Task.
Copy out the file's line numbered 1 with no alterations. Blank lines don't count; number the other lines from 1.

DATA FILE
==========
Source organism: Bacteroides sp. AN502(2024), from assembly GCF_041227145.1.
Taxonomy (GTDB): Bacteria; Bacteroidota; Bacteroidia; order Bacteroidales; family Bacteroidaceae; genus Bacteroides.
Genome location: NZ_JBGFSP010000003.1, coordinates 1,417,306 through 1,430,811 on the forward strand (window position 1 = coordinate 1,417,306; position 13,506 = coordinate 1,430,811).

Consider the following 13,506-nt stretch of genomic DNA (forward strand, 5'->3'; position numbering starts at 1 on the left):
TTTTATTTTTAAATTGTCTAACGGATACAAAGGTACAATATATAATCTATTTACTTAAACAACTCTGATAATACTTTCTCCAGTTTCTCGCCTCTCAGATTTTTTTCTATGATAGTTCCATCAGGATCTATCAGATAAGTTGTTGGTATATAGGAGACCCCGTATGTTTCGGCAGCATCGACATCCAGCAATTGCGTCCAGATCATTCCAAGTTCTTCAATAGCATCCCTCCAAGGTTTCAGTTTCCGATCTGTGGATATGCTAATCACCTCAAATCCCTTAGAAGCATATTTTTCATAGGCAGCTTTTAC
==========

Source organism: Bacteroides sp. AN502(2024), from assembly GCF_041227145.1.